The nurturing styles of parents, support to children, communication patterns between the parents and children and personal relationships of parent, all have a deep impact on the development process of children and have been associated with the relationship of adolescents to substance abuse (Volk, Trepper, Sprenkle, & Lewis, 1991). Research indicates that parents with substance abuse history and inclination have children who are more likely to be associated with substance abuse and it has also been found that families of substance abuse children and adolescents could be rigid and may illustrate problems in adjusting to change (Piercy et al.

, 1991). Studies concerning adolescent substance abusers also affirm the controlling nature of these families, providing little scope for independence to their developing adolescent children increasing the potential of conflict within family members thereby reducing the closeness of the adolescent to the parents and other members (Lambie and Laurie, 2002). All these studies strongly link adolescent substance abuse to the system and structure of families and the interpersonal relationships of these individuals to other family members.

Applying the system theory perspective to adolescent abusers of drugs, it has been found that the adolescent’s function within the family can be changed by an alteration in other family member’s attitudes (Goldenberg & Goldenberg, 2000). Similarly, an adolescent substance abuser also has an influence on the other members who are part of the family system. Guiding principles of family therapy and adolescent substance abuse Counselors must identify the signs of substance abuse and work with the adolescent to establish a therapeutic relationship.

Supporting the family system to promote change is one of the most important steps in the counseling process. Counselors must function effectively as a source as well as a link between the adolescent and his family and all the sub systems within which the individual functions. Sessions could take place at the client’s home so that the resistant family members can be identified by the counselor. This member may be the key to producing a positive change in the atmosphere of the family and subsequently the adolescent drug abuser as well.

Therapists and counselors must not blame parents, rather search for any potential strengths and use them effectively as tools of change. The primary role and function of the therapist is to reduce the resistance and motivate affected families to participate in treatment. All the members of the family should be actively engaged in the process including step parents and any other relatives living in the house. Therapists and counselors must use strategies involving practical based interventions to develop abilities of problem solving among the adolescents.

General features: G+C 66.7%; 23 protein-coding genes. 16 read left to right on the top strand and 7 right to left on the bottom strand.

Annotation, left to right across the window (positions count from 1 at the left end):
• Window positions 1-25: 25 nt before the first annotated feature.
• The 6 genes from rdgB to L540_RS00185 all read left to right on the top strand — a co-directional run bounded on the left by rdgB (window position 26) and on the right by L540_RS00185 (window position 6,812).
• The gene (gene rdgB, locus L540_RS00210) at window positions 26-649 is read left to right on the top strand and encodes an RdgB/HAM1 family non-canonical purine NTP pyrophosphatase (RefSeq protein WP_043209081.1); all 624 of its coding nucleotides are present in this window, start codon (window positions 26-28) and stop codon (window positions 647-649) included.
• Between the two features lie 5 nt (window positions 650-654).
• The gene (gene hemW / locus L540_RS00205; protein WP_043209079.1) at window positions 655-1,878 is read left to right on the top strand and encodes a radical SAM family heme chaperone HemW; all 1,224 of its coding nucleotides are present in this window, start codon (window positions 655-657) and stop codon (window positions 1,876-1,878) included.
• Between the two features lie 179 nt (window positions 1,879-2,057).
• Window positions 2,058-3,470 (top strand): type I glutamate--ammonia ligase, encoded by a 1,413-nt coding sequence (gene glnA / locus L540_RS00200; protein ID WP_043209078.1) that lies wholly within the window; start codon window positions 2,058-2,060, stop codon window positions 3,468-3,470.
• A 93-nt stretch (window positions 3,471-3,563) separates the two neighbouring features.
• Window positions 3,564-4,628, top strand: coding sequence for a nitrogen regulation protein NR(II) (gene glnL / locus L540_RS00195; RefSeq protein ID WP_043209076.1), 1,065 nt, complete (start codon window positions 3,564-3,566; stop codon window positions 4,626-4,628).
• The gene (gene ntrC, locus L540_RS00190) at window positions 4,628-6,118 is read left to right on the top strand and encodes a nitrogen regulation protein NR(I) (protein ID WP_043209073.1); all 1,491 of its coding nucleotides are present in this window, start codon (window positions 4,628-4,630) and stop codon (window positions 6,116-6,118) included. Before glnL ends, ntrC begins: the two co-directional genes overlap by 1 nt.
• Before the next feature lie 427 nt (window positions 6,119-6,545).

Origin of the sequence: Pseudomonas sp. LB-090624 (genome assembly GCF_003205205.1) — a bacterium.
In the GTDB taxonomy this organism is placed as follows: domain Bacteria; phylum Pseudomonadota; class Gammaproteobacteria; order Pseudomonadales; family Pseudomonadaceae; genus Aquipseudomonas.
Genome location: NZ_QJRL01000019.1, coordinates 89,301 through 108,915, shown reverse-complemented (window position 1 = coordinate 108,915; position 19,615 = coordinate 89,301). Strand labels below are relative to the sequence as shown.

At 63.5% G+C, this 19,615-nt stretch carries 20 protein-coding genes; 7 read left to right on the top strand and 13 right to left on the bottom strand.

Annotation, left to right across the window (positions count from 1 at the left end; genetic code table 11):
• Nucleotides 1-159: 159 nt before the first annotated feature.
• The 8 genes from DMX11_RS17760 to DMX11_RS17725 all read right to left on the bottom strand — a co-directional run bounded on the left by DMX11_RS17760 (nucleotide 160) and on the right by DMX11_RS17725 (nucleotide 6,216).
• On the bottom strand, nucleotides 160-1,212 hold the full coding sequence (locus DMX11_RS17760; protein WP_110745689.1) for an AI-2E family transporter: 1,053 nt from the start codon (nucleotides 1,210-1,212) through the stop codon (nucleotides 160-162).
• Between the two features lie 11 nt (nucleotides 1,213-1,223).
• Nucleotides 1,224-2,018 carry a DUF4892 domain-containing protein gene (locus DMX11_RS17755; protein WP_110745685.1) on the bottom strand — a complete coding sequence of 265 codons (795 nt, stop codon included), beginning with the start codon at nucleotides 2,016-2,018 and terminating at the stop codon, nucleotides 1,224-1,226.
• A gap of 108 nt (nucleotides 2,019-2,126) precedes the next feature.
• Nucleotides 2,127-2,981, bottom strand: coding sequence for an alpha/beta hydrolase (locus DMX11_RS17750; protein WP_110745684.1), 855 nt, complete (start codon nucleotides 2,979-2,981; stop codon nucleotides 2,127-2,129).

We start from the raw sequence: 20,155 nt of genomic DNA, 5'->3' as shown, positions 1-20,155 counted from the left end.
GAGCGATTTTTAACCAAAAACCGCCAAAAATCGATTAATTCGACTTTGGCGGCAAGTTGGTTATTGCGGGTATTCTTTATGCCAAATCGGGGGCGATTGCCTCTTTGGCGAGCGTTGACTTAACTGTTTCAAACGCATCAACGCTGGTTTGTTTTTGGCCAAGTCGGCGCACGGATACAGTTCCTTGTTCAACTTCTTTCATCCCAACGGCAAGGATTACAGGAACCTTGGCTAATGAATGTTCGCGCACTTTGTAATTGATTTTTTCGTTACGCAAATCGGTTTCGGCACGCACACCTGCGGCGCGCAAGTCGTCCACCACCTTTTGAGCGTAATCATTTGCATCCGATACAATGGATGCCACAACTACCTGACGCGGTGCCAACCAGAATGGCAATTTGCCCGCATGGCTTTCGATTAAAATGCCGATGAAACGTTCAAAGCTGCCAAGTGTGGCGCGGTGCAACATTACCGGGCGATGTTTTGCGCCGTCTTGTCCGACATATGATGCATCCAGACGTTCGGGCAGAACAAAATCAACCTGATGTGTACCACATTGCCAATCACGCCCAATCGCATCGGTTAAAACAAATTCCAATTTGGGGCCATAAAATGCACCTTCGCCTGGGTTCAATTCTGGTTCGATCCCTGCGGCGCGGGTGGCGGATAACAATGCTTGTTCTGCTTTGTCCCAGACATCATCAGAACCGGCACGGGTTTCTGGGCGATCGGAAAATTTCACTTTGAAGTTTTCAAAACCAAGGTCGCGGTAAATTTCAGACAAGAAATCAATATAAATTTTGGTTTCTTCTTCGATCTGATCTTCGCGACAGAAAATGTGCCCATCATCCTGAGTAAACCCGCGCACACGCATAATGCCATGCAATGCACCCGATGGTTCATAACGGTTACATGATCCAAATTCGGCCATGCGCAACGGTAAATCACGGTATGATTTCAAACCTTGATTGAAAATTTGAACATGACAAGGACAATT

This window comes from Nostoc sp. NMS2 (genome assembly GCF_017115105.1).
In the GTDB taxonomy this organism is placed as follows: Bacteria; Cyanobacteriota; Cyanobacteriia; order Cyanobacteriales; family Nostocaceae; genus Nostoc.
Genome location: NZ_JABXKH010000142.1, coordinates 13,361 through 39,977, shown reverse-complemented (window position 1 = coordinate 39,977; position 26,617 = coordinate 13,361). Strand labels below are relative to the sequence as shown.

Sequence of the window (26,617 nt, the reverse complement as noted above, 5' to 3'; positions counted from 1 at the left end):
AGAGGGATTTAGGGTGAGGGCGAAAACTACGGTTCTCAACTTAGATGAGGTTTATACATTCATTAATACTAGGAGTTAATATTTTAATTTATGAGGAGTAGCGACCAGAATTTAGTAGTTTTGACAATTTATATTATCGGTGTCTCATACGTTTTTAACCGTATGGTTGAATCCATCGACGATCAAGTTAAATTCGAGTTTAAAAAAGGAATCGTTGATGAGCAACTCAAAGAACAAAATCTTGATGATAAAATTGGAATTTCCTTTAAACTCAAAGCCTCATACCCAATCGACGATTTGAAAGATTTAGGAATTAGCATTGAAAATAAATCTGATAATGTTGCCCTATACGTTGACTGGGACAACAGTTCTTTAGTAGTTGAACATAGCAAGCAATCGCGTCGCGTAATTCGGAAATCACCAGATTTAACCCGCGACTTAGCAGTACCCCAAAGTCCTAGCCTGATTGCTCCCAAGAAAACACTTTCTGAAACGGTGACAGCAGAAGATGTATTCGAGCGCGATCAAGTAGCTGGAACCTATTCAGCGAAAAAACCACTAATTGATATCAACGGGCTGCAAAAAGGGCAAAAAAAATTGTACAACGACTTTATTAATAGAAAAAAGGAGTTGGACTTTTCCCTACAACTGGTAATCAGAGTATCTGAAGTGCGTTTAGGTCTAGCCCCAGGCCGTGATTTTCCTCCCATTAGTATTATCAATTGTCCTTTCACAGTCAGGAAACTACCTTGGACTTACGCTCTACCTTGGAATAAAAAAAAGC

It can be concluded that it is extremely essential to motivate adolescents through practical tasks so that they begin to rely on the therapists as reliable persons who are genuinely concerned. Identification of problems of parents and family members and making them appear relational to adolescent issues is vital in the process of therapy. The use of therapeutic alliance to identify themes and focus of dynamic risk factors with harmful effects also tends to reduce the problem behavior. Systems theory approach in combination with family therapy to treat adolescents with substance abuse is becoming widely popular. References Alexander, D.

E. , & Gwyther, R. E. (1995). Alcoholism in adolescents and their families. Pediatric Clinics of North America, 42, 217-234. Bowen, M. (1974). Alcoholism as viewed through family systems theory and family psychotherapy. Annals New York Academy of Science, 233, 115-122. Goldenberg, I. , & Goldenberg, H. (2000). Family therapy: An overview (5th ed. ). Belmont, CA: Wadsworth/Thomson. Haley, J. (1980). Leaving home: The therapy of disturbed young people. New York: McGraw Hill. Kandel, D. B. , & Andrews, K. A. (1987). Processes of adolescent socialization by parents and peers. International Journal of Addictions, 22, 319-342. Kerr, M. E.

, & Bowen, M. (1988). Family evaluation: The role of the family as an emotional unit that governs individual behavior and development. Markham, Ontario: Penguin Books. Lambie, Glenn W. , and Laurie J. Rokutani. (2002). A systems approach to substance abuse identification and intervention for school counselors. Professional School Counseling 5. 5 : 353(7). Piercy, F. P. , Volk, R. J. , Trepper, T. , Sprenkle, D. H. , & Lewis, R. (1991). The relationship of family factors to patterns of adolescent substance abuse. Family Dynamics of Addiction Quarterly, 1(1), 41-54. Stanton, M. D. , Todd, T. C. , & Associates. (1982). The family therapy of drug